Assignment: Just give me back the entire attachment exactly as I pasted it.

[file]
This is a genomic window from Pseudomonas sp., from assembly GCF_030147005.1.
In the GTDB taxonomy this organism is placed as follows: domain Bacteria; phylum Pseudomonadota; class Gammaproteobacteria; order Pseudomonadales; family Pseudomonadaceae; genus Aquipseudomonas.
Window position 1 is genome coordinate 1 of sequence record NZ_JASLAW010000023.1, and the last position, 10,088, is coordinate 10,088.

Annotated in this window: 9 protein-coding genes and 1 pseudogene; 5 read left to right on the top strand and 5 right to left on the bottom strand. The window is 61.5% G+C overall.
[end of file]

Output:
This is a genomic window from Pseudomonas sp., from assembly GCF_030147005.1.
In the GTDB taxonomy this organism is placed as follows: domain Bacteria; phylum Pseudomonadota; class Gammaproteobacteria; order Pseudomonadales; family Pseudomonadaceae; genus Aquipseudomonas.
Window position 1 is genome coordinate 1 of sequence record NZ_JASLAW010000023.1, and the last position, 10,088, is coordinate 10,088.

Annotated in this window: 9 protein-coding genes and 1 pseudogene; 5 read left to right on the top strand and 5 right to left on the bottom strand. The window is 61.5% G+C overall.